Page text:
Age before beauty

Look at these beauties in Annie’s photo. It’s been said that a photographer has three quarters of their work done for them when photographing something beautiful, be it a person or a sunrise. I tend to agree.

But there’s nothing wrong with that. Shooting and viewing an image of a lithe young thing is thrilling, inspiring, joyful. We see youth, we see perfection, we see sex come alive, and as we get older we see those things through different eyes, made so by our evolving perspective.

Photographing something or someone worn and aged can be a vastly different experience, as the photographer and as the viewer. Shooting an ancient wooden gate, for example, brought down to its most elemental self through decades of sun and wind and rain, can be spellbinding. So much texture, such detail, something different to be seen with each viewing.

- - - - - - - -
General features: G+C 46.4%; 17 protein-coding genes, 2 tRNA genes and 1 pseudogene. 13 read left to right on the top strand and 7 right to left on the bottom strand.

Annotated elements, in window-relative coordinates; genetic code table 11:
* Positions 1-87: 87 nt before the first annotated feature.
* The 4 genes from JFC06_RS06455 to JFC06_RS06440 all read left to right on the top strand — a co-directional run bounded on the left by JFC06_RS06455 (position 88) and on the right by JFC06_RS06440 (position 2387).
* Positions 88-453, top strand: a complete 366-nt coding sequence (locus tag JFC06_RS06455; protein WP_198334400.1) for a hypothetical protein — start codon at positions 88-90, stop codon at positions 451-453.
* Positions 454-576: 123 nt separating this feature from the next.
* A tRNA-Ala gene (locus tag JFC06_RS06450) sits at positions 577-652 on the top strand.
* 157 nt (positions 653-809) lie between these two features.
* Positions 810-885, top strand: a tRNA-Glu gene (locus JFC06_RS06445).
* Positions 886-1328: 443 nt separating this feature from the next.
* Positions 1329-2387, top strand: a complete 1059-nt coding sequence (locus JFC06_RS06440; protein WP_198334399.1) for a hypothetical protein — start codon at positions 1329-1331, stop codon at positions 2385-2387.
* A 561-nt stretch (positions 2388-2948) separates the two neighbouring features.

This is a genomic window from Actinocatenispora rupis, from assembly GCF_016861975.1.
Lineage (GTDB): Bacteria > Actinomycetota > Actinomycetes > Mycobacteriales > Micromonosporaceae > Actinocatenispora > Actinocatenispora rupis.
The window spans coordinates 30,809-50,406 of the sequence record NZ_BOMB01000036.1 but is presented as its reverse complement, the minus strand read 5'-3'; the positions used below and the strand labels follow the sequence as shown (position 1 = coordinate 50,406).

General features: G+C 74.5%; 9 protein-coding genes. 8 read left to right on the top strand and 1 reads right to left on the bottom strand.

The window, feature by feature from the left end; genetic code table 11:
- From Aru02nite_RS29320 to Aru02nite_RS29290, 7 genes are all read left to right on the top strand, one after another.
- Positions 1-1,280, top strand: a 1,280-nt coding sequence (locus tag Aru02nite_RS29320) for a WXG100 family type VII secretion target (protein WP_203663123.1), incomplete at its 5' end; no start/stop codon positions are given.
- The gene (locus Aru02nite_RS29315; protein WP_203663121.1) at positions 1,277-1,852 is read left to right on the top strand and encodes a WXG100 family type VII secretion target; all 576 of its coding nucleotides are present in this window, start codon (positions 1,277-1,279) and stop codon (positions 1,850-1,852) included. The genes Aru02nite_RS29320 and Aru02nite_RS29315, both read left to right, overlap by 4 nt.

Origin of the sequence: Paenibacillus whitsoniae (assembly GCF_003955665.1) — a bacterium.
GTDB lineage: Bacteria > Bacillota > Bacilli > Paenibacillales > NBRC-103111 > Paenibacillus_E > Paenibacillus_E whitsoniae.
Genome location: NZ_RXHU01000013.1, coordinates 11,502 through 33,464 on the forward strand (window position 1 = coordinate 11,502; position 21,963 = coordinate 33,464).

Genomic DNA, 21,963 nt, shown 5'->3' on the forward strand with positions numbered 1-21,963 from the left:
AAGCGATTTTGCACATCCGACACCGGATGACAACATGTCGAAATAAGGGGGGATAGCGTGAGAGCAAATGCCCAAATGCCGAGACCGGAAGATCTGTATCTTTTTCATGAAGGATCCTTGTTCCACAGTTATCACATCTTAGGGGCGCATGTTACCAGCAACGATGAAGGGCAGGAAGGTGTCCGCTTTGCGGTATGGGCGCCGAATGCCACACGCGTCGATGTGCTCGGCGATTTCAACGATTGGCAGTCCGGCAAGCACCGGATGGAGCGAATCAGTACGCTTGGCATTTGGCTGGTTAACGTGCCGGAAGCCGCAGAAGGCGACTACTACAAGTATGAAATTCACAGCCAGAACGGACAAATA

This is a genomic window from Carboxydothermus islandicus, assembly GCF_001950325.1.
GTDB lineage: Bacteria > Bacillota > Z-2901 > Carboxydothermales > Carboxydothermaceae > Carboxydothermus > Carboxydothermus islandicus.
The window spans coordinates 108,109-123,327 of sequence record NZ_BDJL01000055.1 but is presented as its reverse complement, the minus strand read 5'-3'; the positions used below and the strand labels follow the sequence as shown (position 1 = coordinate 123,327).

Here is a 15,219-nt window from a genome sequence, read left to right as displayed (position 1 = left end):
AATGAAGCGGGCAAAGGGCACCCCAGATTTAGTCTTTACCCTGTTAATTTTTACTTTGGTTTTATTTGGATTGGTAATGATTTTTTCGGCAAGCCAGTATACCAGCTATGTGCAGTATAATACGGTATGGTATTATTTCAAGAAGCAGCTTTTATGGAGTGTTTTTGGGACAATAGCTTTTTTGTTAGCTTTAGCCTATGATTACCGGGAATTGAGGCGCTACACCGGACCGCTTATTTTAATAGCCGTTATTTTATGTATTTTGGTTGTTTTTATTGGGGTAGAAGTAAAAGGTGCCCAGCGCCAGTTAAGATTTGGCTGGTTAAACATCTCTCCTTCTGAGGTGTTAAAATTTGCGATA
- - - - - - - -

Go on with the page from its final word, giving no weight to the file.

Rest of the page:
Not to carelessly conflate this beautiful couple with an old gate; shooting older people is equally fascinating, for sometimes similar reasons. Look at the lines, the texture, the years of smiles and tears made manifest on the faces, all long gone away but at the same time vitally present on the very faces before us. Beauty can come in so many different ways, be it young or old, each with their callings, each potentially lacking something the other effortlessly possesses.

©Annie Leibovitz

 

With that, then, have a look at this wonderful portrait of Julie Andrews and Christopher Plummer and have a read about the classic movie they made together a half-century ago. I’ve always had a thing for each of them — go figure — and they each look as stunning in their eighties as they did as exquisite young people.

For Julie Andrews and Christopher Plummer, The Sound of Music Was Never “So Long, Farewell”

 Vanity Fair, March 2015

Leave a Reply

Your email address will not be published. Required fields are marked *